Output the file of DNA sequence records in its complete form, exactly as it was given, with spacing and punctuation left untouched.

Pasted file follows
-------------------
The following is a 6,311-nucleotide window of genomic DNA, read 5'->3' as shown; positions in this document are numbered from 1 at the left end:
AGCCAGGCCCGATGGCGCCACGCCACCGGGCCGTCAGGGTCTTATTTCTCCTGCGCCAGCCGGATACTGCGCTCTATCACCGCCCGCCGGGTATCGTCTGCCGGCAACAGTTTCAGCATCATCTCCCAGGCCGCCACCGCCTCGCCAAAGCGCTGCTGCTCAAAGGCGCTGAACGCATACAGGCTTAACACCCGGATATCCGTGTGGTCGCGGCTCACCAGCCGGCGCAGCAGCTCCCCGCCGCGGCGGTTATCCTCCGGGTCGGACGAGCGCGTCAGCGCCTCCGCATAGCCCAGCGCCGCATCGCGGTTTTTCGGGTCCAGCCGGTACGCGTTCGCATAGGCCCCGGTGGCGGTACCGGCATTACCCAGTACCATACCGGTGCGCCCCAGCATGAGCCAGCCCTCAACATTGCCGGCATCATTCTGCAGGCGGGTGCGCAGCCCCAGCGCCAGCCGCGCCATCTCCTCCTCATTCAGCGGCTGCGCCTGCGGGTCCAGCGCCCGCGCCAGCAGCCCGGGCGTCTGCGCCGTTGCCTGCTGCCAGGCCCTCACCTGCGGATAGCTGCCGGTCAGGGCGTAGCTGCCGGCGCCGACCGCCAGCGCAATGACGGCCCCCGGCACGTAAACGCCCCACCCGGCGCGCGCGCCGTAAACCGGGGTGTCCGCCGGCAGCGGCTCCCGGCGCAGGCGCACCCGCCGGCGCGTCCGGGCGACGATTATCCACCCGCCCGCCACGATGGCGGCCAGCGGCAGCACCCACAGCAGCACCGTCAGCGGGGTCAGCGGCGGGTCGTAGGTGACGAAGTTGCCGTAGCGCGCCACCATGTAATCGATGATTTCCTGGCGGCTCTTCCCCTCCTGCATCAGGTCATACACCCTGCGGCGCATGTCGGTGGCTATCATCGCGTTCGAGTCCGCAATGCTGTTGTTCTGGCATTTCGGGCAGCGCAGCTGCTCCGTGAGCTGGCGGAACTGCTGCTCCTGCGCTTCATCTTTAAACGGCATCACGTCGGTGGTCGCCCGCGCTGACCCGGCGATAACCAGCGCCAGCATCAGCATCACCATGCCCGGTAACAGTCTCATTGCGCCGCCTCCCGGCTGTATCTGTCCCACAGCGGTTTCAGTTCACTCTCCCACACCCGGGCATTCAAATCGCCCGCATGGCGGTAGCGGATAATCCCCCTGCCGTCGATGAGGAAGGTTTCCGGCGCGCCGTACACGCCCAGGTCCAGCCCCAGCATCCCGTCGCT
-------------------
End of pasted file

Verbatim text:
The following is a 6,311-nucleotide window of genomic DNA, read 5'->3' as shown; positions in this document are numbered from 1 at the left end:
AGCCAGGCCCGATGGCGCCACGCCACCGGGCCGTCAGGGTCTTATTTCTCCTGCGCCAGCCGGATACTGCGCTCTATCACCGCCCGCCGGGTATCGTCTGCCGGCAACAGTTTCAGCATCATCTCCCAGGCCGCCACCGCCTCGCCAAAGCGCTGCTGCTCAAAGGCGCTGAACGCATACAGGCTTAACACCCGGATATCCGTGTGGTCGCGGCTCACCAGCCGGCGCAGCAGCTCCCCGCCGCGGCGGTTATCCTCCGGGTCGGACGAGCGCGTCAGCGCCTCCGCATAGCCCAGCGCCGCATCGCGGTTTTTCGGGTCCAGCCGGTACGCGTTCGCATAGGCCCCGGTGGCGGTACCGGCATTACCCAGTACCATACCGGTGCGCCCCAGCATGAGCCAGCCCTCAACATTGCCGGCATCATTCTGCAGGCGGGTGCGCAGCCCCAGCGCCAGCCGCGCCATCTCCTCCTCATTCAGCGGCTGCGCCTGCGGGTCCAGCGCCCGCGCCAGCAGCCCGGGCGTCTGCGCCGTTGCCTGCTGCCAGGCCCTCACCTGCGGATAGCTGCCGGTCAGGGCGTAGCTGCCGGCGCCGACCGCCAGCGCAATGACGGCCCCCGGCACGTAAACGCCCCACCCGGCGCGCGCGCCGTAAACCGGGGTGTCCGCCGGCAGCGGCTCCCGGCGCAGGCGCACCCGCCGGCGCGTCCGGGCGACGATTATCCACCCGCCCGCCACGATGGCGGCCAGCGGCAGCACCCACAGCAGCACCGTCAGCGGGGTCAGCGGCGGGTCGTAGGTGACGAAGTTGCCGTAGCGCGCCACCATGTAATCGATGATTTCCTGGCGGCTCTTCCCCTCCTGCATCAGGTCATACACCCTGCGGCGCATGTCGGTGGCTATCATCGCGTTCGAGTCCGCAATGCTGTTGTTCTGGCATTTCGGGCAGCGCAGCTGCTCCGTGAGCTGGCGGAACTGCTGCTCCTGCGCTTCATCTTTAAACGGCATCACGTCGGTGGTCGCCCGCGCTGACCCGGCGATAACCAGCGCCAGCATCAGCATCACCATGCCCGGTAACAGTCTCATTGCGCCGCCTCCCGGCTGTATCTGTCCCACAGCGGTTTCAGTTCACTCTCCCACACCCGGGCATTCAAATCGCCCGCATGGCGGTAGCGGATAATCCCCCTGCCGTCGATGAGGAAGGTTTCCGGCGCGCCGTACACGCCCAGGTCCAGCCCCAGCATCCCGTCGCT